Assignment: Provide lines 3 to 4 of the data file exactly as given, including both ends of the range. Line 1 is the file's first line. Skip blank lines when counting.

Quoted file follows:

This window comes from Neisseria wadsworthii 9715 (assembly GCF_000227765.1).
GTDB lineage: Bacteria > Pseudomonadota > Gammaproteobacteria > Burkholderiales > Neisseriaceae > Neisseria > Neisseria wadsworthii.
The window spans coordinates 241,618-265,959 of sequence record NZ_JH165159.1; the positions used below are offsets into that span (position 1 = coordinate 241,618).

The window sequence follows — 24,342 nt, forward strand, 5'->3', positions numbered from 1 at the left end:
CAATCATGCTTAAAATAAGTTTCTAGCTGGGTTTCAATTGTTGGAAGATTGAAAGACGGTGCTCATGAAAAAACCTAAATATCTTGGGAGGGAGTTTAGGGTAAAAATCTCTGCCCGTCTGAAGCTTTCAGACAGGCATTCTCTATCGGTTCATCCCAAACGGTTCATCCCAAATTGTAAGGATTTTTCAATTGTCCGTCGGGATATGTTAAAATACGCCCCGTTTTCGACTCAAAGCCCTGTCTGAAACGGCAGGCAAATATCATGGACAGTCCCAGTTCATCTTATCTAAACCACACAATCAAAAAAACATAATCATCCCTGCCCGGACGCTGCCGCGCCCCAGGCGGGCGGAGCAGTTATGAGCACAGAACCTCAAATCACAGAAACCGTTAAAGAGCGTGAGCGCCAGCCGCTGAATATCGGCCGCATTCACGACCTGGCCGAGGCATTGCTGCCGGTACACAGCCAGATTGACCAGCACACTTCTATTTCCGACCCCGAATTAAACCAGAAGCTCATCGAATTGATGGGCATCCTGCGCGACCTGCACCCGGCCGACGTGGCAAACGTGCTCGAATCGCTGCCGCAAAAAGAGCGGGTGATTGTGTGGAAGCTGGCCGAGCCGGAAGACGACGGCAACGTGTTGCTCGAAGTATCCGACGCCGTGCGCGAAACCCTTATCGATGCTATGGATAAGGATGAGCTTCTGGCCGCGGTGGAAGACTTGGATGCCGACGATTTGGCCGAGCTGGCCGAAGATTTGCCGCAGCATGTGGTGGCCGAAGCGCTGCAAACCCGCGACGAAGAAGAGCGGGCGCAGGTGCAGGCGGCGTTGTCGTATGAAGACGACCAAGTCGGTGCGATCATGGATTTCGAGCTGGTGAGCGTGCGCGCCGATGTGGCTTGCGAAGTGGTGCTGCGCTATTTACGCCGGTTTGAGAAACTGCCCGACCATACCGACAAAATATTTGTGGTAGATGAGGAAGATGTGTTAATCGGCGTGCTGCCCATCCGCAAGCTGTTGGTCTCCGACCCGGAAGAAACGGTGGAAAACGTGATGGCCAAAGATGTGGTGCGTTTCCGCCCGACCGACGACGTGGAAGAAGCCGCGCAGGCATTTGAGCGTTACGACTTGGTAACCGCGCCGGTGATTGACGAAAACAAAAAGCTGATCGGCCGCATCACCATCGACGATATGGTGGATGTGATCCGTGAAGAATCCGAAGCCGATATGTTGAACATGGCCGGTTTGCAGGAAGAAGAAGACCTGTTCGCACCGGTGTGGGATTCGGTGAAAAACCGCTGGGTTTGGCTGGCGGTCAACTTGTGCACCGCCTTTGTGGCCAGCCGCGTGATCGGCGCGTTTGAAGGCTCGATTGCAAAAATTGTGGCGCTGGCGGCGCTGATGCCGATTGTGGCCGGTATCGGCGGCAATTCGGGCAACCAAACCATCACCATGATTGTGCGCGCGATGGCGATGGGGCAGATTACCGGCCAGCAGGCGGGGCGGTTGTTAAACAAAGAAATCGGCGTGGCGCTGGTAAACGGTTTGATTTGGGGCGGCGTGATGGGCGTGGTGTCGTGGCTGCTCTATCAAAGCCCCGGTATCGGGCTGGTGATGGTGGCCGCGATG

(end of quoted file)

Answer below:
The window spans coordinates 241,618-265,959 of sequence record NZ_JH165159.1; the positions used below are offsets into that span (position 1 = coordinate 241,618).

The window sequence follows — 24,342 nt, forward strand, 5'->3', positions numbered from 1 at the left end: